As many of the early Irish immigrants had lived in the proximity of water in County Kerry near the Shannon River and in county Cork near the Lee River, it only seemed logical,for them to settle near water in this area. As industry relating to the transshipment of goods began to cluster along the basins and slips constructed at the end of the canal and along the Buffalo River many Irish immigrants began constructing homes there.
The initial wave of the 1820s was supplanted by a second wave of Irish immigrants in the 1840s and 1850s. Fueled by famine resulting from the failure of the potato crop, the Irish left their homeland. Destitute, many arrived here via the Erie Canal and took up residence amid the squalor of the waterfront. Along the docks, the railroads and the factories, they lived in the neighborhoods known collectively as the First Ward.
- Rogues Hollow occupied the area south of Ohio Street.
- Uniontown constituted the area at Catherine and Elk Streets where the Union Furnace Company stood.
- Hakertown, located on farmland originally owned by Jonathan Sidway, was bounded by Elk, Sidway, Louis and South Streets. Located close to the river, it took its name from the Hake, a fish common in the waters off of county Cork.
The Valley: To the east of the Ward stands the visible barrier of railroad lines. Separated by the tracks, this area became known as The Valley, as the only way in became via bridges over the tracks: Prior to their removal to the area near William and Fillmore Avenue, the northwest corner of The Valley, near the intersection of Elk and Van Rensselaer Streets, served as the location of the first stock yards in the city. As noted by the presence of St. Valentine's RC Parish, the area contained a sizable Polish population in addition to the Irish. The population of the neighborhood peaked at almost 5.000 people before the Irish migration to South Buffalo in the 1920s.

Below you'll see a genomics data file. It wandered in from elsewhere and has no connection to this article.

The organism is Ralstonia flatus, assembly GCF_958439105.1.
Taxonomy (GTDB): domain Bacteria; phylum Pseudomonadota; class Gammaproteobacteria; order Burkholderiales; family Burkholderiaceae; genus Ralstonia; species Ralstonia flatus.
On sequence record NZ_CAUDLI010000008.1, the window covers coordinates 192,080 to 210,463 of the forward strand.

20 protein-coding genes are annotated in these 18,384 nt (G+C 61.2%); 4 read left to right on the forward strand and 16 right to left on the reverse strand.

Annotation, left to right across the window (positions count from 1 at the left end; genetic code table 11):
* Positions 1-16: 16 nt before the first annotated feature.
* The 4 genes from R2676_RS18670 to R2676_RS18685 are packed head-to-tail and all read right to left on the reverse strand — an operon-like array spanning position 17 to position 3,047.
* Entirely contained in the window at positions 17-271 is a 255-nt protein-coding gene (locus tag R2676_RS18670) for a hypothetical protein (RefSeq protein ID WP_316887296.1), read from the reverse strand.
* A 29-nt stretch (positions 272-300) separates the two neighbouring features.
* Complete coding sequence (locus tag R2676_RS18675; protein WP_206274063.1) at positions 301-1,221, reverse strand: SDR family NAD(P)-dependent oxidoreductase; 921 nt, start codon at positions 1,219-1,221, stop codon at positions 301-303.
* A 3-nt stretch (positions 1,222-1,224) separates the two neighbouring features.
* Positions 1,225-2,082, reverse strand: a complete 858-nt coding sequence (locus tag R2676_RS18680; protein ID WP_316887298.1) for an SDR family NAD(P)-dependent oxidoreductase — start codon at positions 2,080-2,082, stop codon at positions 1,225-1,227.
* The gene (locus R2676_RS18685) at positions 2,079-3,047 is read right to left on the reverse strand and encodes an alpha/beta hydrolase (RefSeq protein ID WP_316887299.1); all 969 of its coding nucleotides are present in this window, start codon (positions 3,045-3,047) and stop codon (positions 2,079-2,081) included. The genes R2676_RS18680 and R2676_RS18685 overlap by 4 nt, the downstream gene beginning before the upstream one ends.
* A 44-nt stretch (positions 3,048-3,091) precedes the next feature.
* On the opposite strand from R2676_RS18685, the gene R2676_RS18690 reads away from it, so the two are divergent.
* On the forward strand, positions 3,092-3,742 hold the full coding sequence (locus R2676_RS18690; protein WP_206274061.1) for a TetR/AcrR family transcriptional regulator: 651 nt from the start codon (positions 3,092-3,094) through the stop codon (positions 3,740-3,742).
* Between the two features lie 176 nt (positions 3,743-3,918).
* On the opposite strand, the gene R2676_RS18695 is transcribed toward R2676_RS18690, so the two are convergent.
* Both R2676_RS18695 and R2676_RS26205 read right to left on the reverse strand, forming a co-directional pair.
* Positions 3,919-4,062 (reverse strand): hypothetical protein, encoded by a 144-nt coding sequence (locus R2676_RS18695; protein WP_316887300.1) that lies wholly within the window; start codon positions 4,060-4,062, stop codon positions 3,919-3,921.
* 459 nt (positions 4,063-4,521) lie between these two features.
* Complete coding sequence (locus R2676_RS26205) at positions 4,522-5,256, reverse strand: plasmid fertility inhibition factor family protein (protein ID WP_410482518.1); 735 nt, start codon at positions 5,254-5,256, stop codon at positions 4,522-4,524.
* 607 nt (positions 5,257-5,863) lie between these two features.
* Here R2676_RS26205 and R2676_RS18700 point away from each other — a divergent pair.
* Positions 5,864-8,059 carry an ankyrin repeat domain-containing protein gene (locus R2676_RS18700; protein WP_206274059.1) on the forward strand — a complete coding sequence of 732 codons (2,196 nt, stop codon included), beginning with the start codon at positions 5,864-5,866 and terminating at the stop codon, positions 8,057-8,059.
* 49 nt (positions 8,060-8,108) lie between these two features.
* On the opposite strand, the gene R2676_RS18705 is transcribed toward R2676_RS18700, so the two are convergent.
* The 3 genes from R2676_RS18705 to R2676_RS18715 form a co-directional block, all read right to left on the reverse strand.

South Buffalo - Seneca Street
To dispel the belief that the Irish were the first to reside in the area, it was actually the Germans who held title to most of the land.
William Durstein, a German member of the Buffalo Creek Reservation Land company, was amongst the first to develop the land for residential use. On land adjacent to the city line, he constructed a large number of homes, creating a tight knit German community surrounding St. Paul's Reformed Church.
Widespread development of the area was slow in occurring prior to 1900. It was a well noted fact that the area was afflicted by flooding each spring, as both Cazenovia and Buffalo Creeks often went over their banks. Not until the creeks were straightened at the turn of the century did the problem dissipate, clearing the way for widespread development.
The major person responsible for developing the area was not German but Irish. Known as the builder of South Buffalo, William H. Fitzpatrick resided on a farm at Seneca and Bailey. Working with William J. Summers and Charles Mosher, he built most of the homes in the Butler Park area and many of those on Stephenson, Ryan, Geary and in the Seneca Parkside area. In housing he developed, a large number of Irish families, who moved from the old First Ward after the turn of the century, took up residence. In the 1920s he became a vociferous supporter of the construction of the New York Central terminal on the city's East Side, campaigning for the passage of the needed legislative approval prior to its construction.
The final burst of development in the area occurred in the 1920s. In 1926 the International Railway Company began a project to uniformly pave Seneca Street. With work completed, the intersection of Seneca and Cazenovia developed into the commercial center of the neighborhood, enriching the area with much of the character it has today.